The VG name and LV names are the same on the disk as in menu.lst and fstab. But most importantly, neither menu.lst nor fstab containthe VG and LV names that are being asked for after the kernel loads.

There has to be something else that accesses these names. But it's not fstab, and it's not anything in rc.d, and I'm at a loss as for where else to look.

Does Linux still burn device names into the kernel the way it used to back in version 0.99?
 
Old 12-19-2007, 06:20 PM   #7
jschiwal
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You may have responded after I revised my second post.

Code:
  --- Physical volume ---
  PV Name               /dev/hda2
  VG Name               VolGroup00
  PV Size               18.53 GB / not usable 31.21 MB
  Allocatable           yes
  PE Size (KByte)       32768
  Total PE              592
  Free PE               1
  Allocated PE          591
  PV UUID               OO2cnO-yx2e-zfiL-nzd8-SMKe-eHix-Y1cnZ0
I was wondering if VG Name would be VolGroup00 instead of LVG20071218.

What does ls /dev/mapper/ say?

These files are usually the targets of /dev/VolGroup*
Code:
sudo ls /dev/VolGroup00/ -l
total 0
lrwxrwxrwx 1 root root 31 Dec 18 09:05 LogVol00 -> /dev/mapper/VolGroup00-LogVol00
lrwxrwxrwx 1 root root 31 Dec 18 09:05 LogVol01 -> /dev/mapper/VolGroup00-LogVol01
Could using vgrename fix the problem?

Last edited by jschiwal; 12-19-2007 at 06:39 PM. Reason: added item.
 
Old 12-19-2007, 10:36 PM   #8
jdege
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Quote:
Originally Posted by jschiwal View Post
I was wondering if VG Name would be VolGroup00 instead of LVG20071218.
VG Name on the old drive is VolGroup00, VG Name on the new drive is LVG20071218.

Quote:
Originally Posted by jschiwal View Post
Could using vgrename fix the problem?
If I rename the VG on the new drive to VolGroup00, then the two drives will have the same names, again, and I won't be able to mount them in parallel. Which is why I renamed it in the first place.
 
Old 12-20-2007, 07:07 PM   #9
jschiwal
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I was thinking you pulled the old volume. You might try adding the "noresume" kernel boot option and see if it will boot up. If it does run the lvscan command and see if it barks about anything. I think that both LVM volumes should be detected by the kernel during bootup.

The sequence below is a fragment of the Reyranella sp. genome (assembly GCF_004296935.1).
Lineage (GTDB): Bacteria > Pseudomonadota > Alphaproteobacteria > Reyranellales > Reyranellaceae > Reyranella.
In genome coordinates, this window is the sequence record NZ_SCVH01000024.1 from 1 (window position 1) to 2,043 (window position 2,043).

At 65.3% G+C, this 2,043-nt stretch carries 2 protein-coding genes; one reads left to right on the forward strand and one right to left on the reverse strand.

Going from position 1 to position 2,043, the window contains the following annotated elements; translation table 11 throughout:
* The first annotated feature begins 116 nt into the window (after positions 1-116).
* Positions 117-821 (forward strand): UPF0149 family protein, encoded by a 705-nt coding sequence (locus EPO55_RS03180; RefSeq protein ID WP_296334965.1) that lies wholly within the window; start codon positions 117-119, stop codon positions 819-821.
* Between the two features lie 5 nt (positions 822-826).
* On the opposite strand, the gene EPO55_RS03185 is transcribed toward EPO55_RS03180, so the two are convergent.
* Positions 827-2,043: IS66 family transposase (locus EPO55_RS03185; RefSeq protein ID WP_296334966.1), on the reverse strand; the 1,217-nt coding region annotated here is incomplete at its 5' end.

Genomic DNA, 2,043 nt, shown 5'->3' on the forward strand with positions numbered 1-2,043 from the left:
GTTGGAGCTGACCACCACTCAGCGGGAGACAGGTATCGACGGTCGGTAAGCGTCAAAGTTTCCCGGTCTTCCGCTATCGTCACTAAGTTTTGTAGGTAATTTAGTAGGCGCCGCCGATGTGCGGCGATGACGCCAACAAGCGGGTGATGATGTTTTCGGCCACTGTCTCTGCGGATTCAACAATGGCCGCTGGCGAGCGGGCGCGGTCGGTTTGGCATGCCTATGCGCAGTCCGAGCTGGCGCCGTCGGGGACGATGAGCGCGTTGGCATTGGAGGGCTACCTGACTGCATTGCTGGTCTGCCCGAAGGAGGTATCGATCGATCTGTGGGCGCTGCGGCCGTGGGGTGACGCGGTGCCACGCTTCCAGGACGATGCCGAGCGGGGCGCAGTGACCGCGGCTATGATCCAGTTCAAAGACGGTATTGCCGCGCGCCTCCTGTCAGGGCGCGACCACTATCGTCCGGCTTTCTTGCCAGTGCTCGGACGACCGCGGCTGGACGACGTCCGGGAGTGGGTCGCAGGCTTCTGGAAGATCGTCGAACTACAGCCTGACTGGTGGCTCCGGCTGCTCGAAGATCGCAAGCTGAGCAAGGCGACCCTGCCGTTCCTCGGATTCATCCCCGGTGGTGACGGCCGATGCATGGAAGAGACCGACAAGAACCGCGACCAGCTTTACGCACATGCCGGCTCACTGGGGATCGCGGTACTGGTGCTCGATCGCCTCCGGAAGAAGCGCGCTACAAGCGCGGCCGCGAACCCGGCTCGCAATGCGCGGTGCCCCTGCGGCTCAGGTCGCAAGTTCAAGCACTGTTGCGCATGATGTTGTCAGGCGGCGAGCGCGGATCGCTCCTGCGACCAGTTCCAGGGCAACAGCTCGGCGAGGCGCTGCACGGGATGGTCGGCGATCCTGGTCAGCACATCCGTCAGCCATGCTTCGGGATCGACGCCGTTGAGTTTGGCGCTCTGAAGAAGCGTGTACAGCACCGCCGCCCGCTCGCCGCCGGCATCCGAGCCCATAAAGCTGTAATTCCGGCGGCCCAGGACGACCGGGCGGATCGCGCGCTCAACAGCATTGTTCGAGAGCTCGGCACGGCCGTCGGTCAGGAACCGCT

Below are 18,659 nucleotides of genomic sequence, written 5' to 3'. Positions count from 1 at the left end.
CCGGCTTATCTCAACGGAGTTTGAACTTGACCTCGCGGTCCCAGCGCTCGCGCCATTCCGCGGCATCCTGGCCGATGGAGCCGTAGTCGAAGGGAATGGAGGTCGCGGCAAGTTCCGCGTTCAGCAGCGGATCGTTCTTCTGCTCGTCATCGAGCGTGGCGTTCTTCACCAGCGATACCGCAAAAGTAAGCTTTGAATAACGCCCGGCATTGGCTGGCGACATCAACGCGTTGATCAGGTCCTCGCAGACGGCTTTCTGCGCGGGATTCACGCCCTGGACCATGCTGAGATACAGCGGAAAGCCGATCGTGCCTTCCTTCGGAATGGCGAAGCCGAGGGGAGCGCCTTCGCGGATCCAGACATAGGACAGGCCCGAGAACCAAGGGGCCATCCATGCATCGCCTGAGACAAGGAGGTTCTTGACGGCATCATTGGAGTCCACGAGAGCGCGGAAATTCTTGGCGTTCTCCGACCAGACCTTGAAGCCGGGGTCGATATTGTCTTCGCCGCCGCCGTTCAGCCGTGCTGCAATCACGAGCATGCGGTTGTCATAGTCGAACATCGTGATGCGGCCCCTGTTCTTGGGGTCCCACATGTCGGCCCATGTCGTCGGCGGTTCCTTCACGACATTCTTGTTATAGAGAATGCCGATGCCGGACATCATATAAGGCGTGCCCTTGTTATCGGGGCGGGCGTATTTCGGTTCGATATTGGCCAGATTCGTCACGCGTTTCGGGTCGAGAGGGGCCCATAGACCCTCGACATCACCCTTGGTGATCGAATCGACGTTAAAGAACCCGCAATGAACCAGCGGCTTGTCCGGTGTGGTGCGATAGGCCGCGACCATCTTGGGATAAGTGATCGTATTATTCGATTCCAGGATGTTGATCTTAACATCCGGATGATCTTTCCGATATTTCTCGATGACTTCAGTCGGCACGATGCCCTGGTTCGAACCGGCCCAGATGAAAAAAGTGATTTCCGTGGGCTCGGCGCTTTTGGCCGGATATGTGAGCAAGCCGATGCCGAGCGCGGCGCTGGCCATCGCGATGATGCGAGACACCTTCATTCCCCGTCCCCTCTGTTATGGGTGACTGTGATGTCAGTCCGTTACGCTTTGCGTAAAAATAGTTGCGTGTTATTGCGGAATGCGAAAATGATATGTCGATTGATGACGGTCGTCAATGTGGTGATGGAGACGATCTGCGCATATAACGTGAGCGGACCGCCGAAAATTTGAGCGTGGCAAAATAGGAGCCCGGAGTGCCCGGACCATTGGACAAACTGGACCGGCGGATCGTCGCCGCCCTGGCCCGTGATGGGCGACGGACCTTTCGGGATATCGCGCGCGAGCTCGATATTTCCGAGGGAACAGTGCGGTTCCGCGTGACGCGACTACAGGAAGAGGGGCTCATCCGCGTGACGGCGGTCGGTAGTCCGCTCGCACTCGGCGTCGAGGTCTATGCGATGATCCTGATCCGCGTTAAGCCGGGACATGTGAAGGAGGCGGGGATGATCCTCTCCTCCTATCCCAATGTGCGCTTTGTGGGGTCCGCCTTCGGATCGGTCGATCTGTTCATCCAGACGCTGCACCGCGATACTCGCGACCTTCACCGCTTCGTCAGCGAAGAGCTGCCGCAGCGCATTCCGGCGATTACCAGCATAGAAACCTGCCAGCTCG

Since you want to backup and restore the entire volume, you might want to use snapshots.
http://www.howtoforge.com/linux_lvm_snapshots
 
Old 12-20-2007, 10:32 PM   #10
jdege
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Quote:
Since you want to backup and restore the entire volume, you might want to use snapshots.
Yep. Now that I've finally worked through all my problems, I'm doing that.

1. I've given up on trying to change the volume names. I have to put just one disk in, boot from CD, rename the volume on that disk, shut down, put the other disk in, and boot up, to see both volumes at the same time, Then reverse the process when I want to boot from the other disk. If I hadn't had Vantec removable HD slides installed when I bought this machine, I'd have been tearing my hair out. (If both disks are installed in the machine, there are two volume groups present with the same name, and the LVM tool can't manipulate either of them.)

2. I don't really understand why RedHat bothered with LVM at all, for their default configuration. The two benefits I can see n small, single-disk systems, are the ability to move partion boundaries, and the ability to create snapshots. But they create only one partition, so moving partition boundaries is irrelevent. And they allocate all the space, so there's no room for snapshots. You can, of course, shring the logical volume within the volume group, but that means shrinking the filesystem, and that's not something I'm willing to try until _after_ I have a solid backup. So I allocated space on another drive, added it to the volume group, and created the snapshot there. I'll delete it when I'm done.

3. In earlier versions of Linux, "tar --preserve" worked fine for backups and restores. These days, you need "tar --preserve --xattrs".

4. Backing up 80 Gig across a USB line takes quite a while. It'd be faster if I were working IDE to IDE. But when I'm restoring a full disk, I can't restore to the disk I booted from, and I can't boot from the disk I'm restoring from. And since I only have two of the VanTec removable HD bays, that means booting from CD, which means a system that is unusable until it's done. If I boot from one IDE, I can copy from USB to the other, and have a running system the entire time. Which may take longer on the clock, but it's a _lot_ less downtime.

In any case, I thank everyone for their help and their patience.